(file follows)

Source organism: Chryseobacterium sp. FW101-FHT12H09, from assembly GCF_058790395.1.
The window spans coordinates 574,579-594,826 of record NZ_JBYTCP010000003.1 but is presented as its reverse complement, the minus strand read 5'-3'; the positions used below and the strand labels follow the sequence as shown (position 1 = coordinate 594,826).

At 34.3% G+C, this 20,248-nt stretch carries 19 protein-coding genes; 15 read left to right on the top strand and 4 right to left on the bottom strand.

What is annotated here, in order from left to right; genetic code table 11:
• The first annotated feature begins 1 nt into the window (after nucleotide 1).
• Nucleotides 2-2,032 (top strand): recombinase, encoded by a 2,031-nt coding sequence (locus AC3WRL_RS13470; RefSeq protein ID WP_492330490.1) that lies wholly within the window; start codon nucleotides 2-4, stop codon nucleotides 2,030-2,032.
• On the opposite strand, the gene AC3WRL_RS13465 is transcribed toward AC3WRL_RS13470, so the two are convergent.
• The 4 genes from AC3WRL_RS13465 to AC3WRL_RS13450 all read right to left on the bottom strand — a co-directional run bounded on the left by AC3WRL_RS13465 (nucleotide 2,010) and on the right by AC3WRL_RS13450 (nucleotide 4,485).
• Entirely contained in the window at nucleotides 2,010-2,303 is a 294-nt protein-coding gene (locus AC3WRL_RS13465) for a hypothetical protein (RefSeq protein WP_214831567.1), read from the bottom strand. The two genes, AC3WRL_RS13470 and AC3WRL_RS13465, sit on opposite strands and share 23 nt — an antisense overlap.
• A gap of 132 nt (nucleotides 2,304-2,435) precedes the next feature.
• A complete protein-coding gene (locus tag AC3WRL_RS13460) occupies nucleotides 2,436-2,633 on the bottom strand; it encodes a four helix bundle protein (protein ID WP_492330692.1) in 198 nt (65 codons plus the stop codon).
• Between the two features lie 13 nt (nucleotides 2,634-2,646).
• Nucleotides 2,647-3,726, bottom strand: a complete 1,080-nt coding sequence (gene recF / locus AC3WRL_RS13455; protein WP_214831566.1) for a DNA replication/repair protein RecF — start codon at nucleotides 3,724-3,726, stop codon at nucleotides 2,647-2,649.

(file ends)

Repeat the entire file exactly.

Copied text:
Source organism: Chryseobacterium sp. FW101-FHT12H09, from assembly GCF_058790395.1.
The window spans coordinates 574,579-594,826 of record NZ_JBYTCP010000003.1 but is presented as its reverse complement, the minus strand read 5'-3'; the positions used below and the strand labels follow the sequence as shown (position 1 = coordinate 594,826).

At 34.3% G+C, this 20,248-nt stretch carries 19 protein-coding genes; 15 read left to right on the top strand and 4 right to left on the bottom strand.

What is annotated here, in order from left to right; genetic code table 11:
• The first annotated feature begins 1 nt into the window (after nucleotide 1).
• Nucleotides 2-2,032 (top strand): recombinase, encoded by a 2,031-nt coding sequence (locus AC3WRL_RS13470; RefSeq protein ID WP_492330490.1) that lies wholly within the window; start codon nucleotides 2-4, stop codon nucleotides 2,030-2,032.
• On the opposite strand, the gene AC3WRL_RS13465 is transcribed toward AC3WRL_RS13470, so the two are convergent.
• The 4 genes from AC3WRL_RS13465 to AC3WRL_RS13450 all read right to left on the bottom strand — a co-directional run bounded on the left by AC3WRL_RS13465 (nucleotide 2,010) and on the right by AC3WRL_RS13450 (nucleotide 4,485).
• Entirely contained in the window at nucleotides 2,010-2,303 is a 294-nt protein-coding gene (locus AC3WRL_RS13465) for a hypothetical protein (RefSeq protein WP_214831567.1), read from the bottom strand. The two genes, AC3WRL_RS13470 and AC3WRL_RS13465, sit on opposite strands and share 23 nt — an antisense overlap.
• A gap of 132 nt (nucleotides 2,304-2,435) precedes the next feature.
• A complete protein-coding gene (locus tag AC3WRL_RS13460) occupies nucleotides 2,436-2,633 on the bottom strand; it encodes a four helix bundle protein (protein ID WP_492330692.1) in 198 nt (65 codons plus the stop codon).
• Between the two features lie 13 nt (nucleotides 2,634-2,646).
• Nucleotides 2,647-3,726, bottom strand: a complete 1,080-nt coding sequence (gene recF / locus AC3WRL_RS13455; protein WP_214831566.1) for a DNA replication/repair protein RecF — start codon at nucleotides 3,724-3,726, stop codon at nucleotides 2,647-2,649.